Melon Nectarine Agua Fresca

One of the things I love about visiting Mexico, and other tropical countries, is how much they enjoy fruit served fresh. And it’s hard to pass by one of the stands serving fruits juices and drinks when there are piles of glowing, juicy melons, berries, and citrus, ready to be juiced and served over ice.

In France, we get marvelously sweet Cavaillon melons, which I sometimes was able to find in California as well. Although in France, it’s pretty much the default melon and when they’re abundant, sellers will offer these orange-fleshed melons for a better price if you buy two. So that’s me you’ll find, invariably lugging home two melons from the market in the summer. In the states, there are muskmelons and cantaloupes at grocery stores that are often quite good. But if you visit a greenmarket, generally you’ll find really great (and sometimes, rather unusual) varieties of melons sold by people who grow them themselves.

melon for agua fresca

The best way to pick out a good melon is to sniff it – if it smells like a sweet, juicy melon, it should be ripe and ready when you slice it open. Even though in Paris it’s usually interdit to touch the fruit, I either try to lean in close enough to smell it (which admittedly, sometimes draws a few stares), or better yet, I shop from people that know that I appreciate a great, ripe melon, and are happy to let me choose my own.

melon in bowl, for melon-nectarine agua fresca

It’s been crazy-hot in Paris this weekend, with our first canicule (heat wave) of the summer, so I got up this morning at 4am to beat the heat, cut up a melon, and made a pitcher of agua fresca to chill out with today. Then I’m off to the market, to get another melon—or two.

lime for melon-nectarine agua frescanectarines for melon-nectarine agua fresca
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Melon Nectarine Agua Fresca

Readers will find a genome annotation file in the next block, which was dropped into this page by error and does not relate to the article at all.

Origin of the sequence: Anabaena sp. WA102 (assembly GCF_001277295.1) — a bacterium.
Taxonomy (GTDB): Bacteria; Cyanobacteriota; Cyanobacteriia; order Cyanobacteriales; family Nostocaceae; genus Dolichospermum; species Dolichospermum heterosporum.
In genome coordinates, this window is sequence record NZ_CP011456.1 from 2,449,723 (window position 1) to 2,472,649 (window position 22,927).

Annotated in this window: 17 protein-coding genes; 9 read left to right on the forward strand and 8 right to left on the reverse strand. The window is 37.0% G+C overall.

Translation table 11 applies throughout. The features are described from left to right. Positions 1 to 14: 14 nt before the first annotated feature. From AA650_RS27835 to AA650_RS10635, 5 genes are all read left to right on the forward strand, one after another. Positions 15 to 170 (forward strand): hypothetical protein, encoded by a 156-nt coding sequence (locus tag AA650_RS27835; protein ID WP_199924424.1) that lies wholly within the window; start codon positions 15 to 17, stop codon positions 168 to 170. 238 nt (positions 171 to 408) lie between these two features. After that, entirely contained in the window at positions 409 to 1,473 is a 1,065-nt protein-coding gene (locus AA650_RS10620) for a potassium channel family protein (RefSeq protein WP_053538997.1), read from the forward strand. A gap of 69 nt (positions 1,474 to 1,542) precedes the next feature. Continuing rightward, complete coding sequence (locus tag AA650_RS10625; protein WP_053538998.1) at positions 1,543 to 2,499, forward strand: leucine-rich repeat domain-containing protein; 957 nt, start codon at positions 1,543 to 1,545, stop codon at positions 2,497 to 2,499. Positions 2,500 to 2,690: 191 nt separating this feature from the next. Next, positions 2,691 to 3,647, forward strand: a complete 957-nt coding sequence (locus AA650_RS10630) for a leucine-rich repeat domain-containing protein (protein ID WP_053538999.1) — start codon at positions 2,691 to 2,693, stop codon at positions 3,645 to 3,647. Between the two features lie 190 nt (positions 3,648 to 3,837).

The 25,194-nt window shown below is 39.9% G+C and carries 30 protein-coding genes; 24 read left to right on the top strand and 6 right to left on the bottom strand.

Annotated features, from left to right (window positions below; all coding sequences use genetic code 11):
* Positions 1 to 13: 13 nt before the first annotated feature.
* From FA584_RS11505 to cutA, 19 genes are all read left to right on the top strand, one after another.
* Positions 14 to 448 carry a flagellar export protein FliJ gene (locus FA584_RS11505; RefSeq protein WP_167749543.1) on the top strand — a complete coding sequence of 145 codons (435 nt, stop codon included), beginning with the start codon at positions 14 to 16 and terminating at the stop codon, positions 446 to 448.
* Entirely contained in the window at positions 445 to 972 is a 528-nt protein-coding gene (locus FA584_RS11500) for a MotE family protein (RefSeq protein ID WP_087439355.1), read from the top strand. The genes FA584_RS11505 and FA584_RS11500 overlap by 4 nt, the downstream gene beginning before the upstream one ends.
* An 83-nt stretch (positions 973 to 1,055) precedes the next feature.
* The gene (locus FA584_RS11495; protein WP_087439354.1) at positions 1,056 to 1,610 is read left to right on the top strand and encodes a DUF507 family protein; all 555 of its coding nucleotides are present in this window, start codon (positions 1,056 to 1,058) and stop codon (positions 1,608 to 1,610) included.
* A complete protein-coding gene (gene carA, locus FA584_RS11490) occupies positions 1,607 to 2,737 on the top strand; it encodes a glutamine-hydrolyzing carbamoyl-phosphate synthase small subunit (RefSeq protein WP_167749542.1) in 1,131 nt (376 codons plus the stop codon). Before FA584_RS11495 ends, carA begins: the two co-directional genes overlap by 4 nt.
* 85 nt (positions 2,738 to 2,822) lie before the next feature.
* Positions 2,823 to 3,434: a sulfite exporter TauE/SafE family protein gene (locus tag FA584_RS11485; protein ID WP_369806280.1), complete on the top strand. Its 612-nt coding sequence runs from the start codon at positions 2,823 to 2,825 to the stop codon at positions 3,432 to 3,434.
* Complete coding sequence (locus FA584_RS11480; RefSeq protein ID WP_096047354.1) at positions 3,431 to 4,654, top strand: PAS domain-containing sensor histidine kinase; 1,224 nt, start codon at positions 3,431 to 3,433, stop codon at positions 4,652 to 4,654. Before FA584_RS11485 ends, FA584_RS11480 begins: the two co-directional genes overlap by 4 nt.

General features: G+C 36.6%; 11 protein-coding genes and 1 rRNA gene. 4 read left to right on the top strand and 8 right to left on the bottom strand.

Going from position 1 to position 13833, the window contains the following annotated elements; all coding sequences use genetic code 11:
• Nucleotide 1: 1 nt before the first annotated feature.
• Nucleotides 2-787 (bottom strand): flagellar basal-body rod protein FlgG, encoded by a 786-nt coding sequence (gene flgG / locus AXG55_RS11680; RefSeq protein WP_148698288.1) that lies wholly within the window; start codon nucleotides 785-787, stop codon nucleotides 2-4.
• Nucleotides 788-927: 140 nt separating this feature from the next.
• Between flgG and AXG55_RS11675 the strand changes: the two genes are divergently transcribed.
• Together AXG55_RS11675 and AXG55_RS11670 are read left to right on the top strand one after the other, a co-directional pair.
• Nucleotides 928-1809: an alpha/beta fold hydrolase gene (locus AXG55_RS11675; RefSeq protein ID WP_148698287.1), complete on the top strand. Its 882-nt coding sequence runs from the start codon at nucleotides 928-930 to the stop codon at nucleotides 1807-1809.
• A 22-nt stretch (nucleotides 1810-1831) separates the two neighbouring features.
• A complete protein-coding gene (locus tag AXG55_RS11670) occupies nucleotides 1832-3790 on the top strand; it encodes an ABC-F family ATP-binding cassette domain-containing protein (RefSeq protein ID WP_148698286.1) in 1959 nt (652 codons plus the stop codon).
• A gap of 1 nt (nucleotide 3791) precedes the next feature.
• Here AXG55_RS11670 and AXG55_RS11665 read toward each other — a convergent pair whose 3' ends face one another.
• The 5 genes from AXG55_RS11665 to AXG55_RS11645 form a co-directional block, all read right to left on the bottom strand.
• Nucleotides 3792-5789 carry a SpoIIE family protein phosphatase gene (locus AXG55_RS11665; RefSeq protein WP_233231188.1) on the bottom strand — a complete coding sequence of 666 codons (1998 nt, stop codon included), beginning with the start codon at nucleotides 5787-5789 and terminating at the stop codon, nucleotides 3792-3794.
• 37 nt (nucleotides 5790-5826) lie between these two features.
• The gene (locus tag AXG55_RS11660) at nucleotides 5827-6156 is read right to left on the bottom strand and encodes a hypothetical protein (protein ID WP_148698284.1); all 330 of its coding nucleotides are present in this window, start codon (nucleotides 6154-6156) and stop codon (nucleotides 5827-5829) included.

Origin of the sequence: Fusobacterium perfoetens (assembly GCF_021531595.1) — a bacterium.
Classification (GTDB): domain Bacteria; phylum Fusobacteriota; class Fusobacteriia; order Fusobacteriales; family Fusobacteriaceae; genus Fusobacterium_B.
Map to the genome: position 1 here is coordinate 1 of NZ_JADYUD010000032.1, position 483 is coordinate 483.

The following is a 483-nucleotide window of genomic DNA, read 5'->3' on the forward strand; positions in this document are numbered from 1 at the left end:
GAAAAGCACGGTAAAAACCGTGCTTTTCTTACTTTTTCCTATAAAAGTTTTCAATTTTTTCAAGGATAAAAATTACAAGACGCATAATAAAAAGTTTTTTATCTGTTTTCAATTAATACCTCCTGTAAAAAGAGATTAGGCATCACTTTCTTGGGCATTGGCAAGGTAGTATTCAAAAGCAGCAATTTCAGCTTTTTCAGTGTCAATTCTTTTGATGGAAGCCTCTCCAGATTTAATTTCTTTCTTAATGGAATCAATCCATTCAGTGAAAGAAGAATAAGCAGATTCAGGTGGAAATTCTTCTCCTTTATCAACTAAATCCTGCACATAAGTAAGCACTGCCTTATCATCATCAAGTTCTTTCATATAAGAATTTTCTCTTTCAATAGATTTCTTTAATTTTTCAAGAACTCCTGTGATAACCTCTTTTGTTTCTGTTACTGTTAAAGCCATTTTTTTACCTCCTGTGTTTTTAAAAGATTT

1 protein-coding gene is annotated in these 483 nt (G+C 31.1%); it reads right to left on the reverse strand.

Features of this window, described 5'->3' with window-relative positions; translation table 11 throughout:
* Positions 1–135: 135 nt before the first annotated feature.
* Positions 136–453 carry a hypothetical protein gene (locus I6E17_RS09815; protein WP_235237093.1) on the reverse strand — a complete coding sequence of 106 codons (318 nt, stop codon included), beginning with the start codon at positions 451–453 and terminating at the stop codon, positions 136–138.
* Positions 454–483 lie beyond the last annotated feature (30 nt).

One quart (1l)


You can use any kind of melon that’s available to you during the season. Agua fresca is generally quite thin – the name means “fresh water.”

I like it a little spicy, so top it with a dusting of red pepper powder. Of course, you could turn this into a cocktail with a shot (or two) of tequila. However you serve it, make sure it’s well-chilled and served over plenty of ice.


  • 1 small melon (2-pounds, 900 g), peeled and seeded
  • 2 yellow or white nectarines, pitted and sliced
  • 2 cups (.5l) water
  • 1 1/2 tablespoons sugar, preferably an unrefined sugar (see Note)
  • juice of half a lime


1. Puree all the ingredients together in a blender until very smooth.

2. Pass the mixture through a mesh strainer, pressing it through with a flexible spatula. Chill the agua fresca mixture thoroughly.


Serve well-chilled over ice. Dust with red pepper powder, if desired.


Note: I used cassonade blonde, which is a light-colored natural cane sugar. Similar sugars include demerara and turbinado.



Related Recipes and Links

The Melon Washer

Frozen Melon Margaritas

Horchata

Strawberry Watermelon Agua Fresca (Simply Recipes)

Atole

Mexican Hot Chocolate

Sparkling Mango Agua Fresca (Everyday Southwest)

Pineapple-Ginger Agua Fresca (A Thought for Food)

Mexican Restaurants in Paris

47 comments

  • So happy you are back. Your blog is my favourite – not only for food, but for the witty, honest and utterly delightful writing. You, David, have become a great writer!